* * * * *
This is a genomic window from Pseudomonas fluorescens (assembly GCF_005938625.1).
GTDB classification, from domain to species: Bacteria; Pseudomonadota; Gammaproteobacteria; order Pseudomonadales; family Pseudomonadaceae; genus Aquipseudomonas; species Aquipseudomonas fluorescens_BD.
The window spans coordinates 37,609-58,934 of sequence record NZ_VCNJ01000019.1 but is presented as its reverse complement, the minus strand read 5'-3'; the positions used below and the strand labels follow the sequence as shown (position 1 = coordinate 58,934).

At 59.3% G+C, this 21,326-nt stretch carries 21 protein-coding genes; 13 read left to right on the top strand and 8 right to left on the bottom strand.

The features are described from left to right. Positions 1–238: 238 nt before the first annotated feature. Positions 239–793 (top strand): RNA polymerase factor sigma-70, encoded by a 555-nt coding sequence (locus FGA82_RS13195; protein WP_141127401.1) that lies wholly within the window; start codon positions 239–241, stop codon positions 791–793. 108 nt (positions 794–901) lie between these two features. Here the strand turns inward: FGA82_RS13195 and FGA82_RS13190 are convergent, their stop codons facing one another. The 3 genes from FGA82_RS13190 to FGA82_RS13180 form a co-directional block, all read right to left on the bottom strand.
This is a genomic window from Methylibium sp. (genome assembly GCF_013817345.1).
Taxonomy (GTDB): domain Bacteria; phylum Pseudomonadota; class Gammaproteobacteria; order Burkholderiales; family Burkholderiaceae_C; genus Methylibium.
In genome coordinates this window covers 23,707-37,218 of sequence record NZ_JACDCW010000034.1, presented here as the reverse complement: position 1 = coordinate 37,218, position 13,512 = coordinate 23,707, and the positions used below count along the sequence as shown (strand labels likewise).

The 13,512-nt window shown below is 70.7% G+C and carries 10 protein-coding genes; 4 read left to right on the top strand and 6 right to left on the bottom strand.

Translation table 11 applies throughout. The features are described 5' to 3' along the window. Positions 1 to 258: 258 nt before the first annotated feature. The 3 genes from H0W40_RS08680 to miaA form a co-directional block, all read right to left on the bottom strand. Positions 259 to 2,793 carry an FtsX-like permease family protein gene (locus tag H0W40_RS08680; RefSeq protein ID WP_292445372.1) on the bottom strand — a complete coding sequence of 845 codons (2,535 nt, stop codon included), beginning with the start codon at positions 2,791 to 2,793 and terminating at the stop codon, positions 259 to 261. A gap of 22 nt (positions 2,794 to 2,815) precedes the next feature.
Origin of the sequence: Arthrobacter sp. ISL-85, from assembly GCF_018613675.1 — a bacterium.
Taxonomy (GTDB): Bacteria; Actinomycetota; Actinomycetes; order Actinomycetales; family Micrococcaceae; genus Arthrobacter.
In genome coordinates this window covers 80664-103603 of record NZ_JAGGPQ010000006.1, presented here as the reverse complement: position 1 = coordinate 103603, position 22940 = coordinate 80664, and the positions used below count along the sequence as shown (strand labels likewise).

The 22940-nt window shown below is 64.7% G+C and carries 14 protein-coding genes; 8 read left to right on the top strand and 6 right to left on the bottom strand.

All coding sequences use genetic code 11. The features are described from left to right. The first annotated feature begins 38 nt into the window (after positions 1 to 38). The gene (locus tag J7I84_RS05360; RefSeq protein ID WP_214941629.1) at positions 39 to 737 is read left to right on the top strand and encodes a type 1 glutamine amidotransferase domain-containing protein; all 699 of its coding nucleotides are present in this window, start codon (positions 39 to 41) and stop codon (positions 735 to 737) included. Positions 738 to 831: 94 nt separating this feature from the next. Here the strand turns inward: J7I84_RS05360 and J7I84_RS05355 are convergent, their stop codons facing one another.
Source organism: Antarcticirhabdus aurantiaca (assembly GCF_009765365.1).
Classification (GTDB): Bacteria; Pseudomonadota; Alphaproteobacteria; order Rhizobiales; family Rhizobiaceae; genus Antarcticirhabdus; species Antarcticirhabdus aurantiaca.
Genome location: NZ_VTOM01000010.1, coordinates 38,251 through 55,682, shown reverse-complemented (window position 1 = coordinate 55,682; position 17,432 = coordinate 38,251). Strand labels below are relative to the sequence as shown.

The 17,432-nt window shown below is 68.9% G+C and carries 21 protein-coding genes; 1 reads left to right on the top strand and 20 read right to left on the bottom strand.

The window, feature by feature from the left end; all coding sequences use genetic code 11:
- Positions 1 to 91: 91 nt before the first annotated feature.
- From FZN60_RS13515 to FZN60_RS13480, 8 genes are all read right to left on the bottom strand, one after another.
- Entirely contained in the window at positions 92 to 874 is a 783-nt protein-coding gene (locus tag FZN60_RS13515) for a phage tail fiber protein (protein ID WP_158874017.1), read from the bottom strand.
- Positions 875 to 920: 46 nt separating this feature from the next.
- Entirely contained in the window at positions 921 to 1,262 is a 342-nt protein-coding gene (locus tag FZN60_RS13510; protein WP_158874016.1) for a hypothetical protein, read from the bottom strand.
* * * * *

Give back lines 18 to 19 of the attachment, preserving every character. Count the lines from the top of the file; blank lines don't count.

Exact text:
Genome location: NZ_VTOM01000010.1, coordinates 38,251 through 55,682, shown reverse-complemented (window position 1 = coordinate 55,682; position 17,432 = coordinate 38,251). Strand labels below are relative to the sequence as shown.

The 17,432-nt window shown below is 68.9% G+C and carries 21 protein-coding genes; 1 reads left to right on the top strand and 20 read right to left on the bottom strand.